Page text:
We had a request from a client to implement an integration demonstration for HoloLens with an existing network infrastructure database. The goal of our application is to provide assistance to the system administrator in monitoring and maintaining the IT inventory in an organization.
Our Expectations from HoloLens
The system administrator puts on the HoloLens computer and starts walking through the office. Our HoloLens application has to use the built in camera from HoloLens to recognize the computers in our database. Once it identifies a computer – our application should create a hologram hanging over the computer that will display the information it has found about the computer in our database – operating system, network to which it is connected, owner, etc…
The application should also determine if there are any known issues with the device or if it is performing any unexpected activity. For any discrepancies with the baseline that are found the app should highlight the affected computers with color.
Each hologram should also have an interface so the user can perform functions such as: disconnect from the network, mark the device for further inspection or retrieve additional information on it.
The Realities of HL
Since the built in HoloLens camera has a rather low resolution and shapes of computers are very common to each other, it is very difficult to recognize even the model of computer, not to mention distinguishing between two different computers of same model.
Therefore we decided to use completely different images – like cans, triangles, circles, which had to be put on tables first. Another possible alternative is to use stickers or QR codes on or near the devices.
With a bit of a workaround we were able to overcome these difficulties in the end however. After our application identified an image it used some predefined metadata, that related to the image and used it to decide which information to show in the icon above that image.
So the final solution was such:
- The user places images over different tables and enters image recognition mode.
- Our application identifies the images, creates a persistent hologram above them and stores their locations so that after the application reboot icons will be loaded at exactly same places.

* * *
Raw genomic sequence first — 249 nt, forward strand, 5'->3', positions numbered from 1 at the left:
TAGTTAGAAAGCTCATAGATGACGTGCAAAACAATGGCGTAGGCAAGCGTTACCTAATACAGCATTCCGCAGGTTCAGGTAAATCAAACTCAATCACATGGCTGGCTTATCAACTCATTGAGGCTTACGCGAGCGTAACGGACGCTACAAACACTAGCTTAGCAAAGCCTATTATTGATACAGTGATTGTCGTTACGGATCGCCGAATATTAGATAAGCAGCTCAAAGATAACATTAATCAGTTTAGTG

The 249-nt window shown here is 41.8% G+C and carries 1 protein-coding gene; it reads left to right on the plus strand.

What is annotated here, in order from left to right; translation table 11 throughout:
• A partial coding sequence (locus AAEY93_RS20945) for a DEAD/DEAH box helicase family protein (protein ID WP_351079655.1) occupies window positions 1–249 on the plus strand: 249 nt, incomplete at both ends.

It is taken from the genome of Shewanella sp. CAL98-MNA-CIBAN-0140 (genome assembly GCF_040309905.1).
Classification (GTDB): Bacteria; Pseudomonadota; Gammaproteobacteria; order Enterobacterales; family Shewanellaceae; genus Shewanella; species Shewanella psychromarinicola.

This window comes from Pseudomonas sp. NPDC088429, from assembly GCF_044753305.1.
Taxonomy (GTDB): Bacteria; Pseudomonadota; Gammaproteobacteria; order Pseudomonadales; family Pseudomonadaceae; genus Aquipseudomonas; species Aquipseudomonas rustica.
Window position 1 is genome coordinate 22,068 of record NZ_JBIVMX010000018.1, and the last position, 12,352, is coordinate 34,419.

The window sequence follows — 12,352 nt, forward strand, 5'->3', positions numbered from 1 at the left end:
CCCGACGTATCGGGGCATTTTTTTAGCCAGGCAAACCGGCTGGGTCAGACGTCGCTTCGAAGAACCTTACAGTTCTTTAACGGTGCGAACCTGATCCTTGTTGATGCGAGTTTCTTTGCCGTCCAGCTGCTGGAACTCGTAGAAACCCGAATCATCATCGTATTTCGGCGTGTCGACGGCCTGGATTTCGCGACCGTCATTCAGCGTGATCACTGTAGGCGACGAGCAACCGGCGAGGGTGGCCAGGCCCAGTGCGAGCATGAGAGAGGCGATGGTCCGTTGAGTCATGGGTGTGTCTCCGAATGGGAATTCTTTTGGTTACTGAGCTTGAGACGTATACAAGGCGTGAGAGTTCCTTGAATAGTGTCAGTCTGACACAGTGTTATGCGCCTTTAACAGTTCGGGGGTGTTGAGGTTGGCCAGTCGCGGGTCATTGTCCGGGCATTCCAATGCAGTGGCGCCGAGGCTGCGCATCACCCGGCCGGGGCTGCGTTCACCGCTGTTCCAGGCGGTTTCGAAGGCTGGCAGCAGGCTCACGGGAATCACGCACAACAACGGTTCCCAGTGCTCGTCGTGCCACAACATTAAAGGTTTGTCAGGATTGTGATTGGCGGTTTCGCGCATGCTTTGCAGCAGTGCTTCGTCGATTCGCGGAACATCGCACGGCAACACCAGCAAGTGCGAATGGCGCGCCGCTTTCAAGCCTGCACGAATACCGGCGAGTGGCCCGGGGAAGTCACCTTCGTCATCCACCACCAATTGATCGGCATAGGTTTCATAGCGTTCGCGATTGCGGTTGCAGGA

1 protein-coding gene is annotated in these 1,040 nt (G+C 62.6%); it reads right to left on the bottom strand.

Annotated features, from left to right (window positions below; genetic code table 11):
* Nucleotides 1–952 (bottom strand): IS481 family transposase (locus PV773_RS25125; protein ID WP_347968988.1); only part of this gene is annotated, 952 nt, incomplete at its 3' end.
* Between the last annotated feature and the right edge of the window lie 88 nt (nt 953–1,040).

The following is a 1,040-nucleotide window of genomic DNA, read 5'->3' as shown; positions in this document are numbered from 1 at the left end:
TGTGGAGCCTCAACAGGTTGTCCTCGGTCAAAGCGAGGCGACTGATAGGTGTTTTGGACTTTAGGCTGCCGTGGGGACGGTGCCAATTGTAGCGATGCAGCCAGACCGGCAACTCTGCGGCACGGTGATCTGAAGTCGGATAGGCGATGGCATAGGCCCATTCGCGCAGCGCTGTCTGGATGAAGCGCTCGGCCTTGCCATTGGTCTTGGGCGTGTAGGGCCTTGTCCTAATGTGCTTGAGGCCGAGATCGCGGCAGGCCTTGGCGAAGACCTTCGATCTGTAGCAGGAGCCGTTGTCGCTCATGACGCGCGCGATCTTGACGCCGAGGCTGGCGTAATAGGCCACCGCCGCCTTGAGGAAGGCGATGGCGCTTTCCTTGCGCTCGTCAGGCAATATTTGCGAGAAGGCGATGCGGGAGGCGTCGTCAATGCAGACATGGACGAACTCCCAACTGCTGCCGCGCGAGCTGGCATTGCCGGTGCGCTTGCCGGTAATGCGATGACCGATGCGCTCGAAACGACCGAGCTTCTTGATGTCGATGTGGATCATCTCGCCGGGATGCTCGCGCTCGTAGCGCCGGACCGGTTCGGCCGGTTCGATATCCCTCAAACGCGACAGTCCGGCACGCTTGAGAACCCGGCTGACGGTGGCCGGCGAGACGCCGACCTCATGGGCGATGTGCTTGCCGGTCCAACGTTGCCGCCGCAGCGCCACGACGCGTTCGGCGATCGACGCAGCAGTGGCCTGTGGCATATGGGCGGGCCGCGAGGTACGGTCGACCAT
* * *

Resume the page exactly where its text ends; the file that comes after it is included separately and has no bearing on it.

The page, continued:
- Remove the images from tables and put on their places real devices instead – laptops, mobile phones…
As a result of these actions the icons were hanging over correct device in the correct places and the app was able to display the correct data.
Unity is the recommended platform for the development of applications for HoloLens so we used it too.
For the image recognition we used the Vuforia library – https://vuforia.com/. It allows the creation of a cloud database of images and includes the metadata for them. While our application is in recognition mode it uses Vuforia to scan input video from the camera and identify the images.
Once an image is identified – Vuforia provides us with the metadata which we have already assigned to that image in the cloud, and using that metadata we can show the appropriate icon above any found image.
Basic Data about HoloLens
HoloLens is a wireless headset with see-through holographic lenses with transparent monitors for each eye placed high in the field of view.
It also has several cameras and infrared sensors. Tech specs can be found here microsoft.com/store/d/microsoft-hololens-development-edition/
HoloLens can work without recharging for 3 hours.
Scanned room is stored as a wireframe or, as it is called by Microsoft – mesh.
Before using it the user should perform the following operations:
- Connect to WiFi (or just have some WiFi reachable)
- Enter room scanning mode – HoloLens will ask the user to walk though the room to make a map of it and store it.
- HoloLens is also able to determine which room it is by the available/connected WiFi networks.
Now we can start using our application.
The application can place holograms in two different ways:
1. Relative to user.
Let’s say that the user just started application. The users head is used as the center of coordinates (0, 0, 0). So if we decided to place a hologram in the coordinates (0, 1, 1) user will see it in one meter in front of him on height equal to user’s height minus plus one meter.
If the user stops the application and then moves to another place in the room and launches the application again our app will create hologram with same coordinates – the hologram will appear in a different place than before because center of coordinates was moved.
2. Anchor it to some surface or position in room (referred to as spatial mapping).
In this case is our application first created hologram in some location in the room and tells that it should be anchored exactly to that place – then no matter where the user moves to and when the application is launched next time – hologram will remain in same place.
In our application we gained experience with both ways –first to always show menu above user, –second to place holograms above images.
Conclusions from HoloLens usage experience
Although we believe Hololens is a big step forward in the march towards augmented/mixed reality, it looks like it’s not yet perfect for our case. We found a few weak spots like:
- Narrow field of view – holograms doesn’t cover all user view – just almost 60% of square in front
- Can only correctly work indoors.
- Tracking of position is not perfect – as a result the image is jumping slightly when a user moves.
- Very sensitive to environment changes – better not to change the placement of objects in room once it was scanned, it also doesn’t like it when somebody walks in front of the field of view.
- Needs good lighting in the room.
Anyway even at this moment HoloLens is a great way to attract attention to future possibilities – we see it as a great and promising tool for many different types of implementations, both practical and entertaining.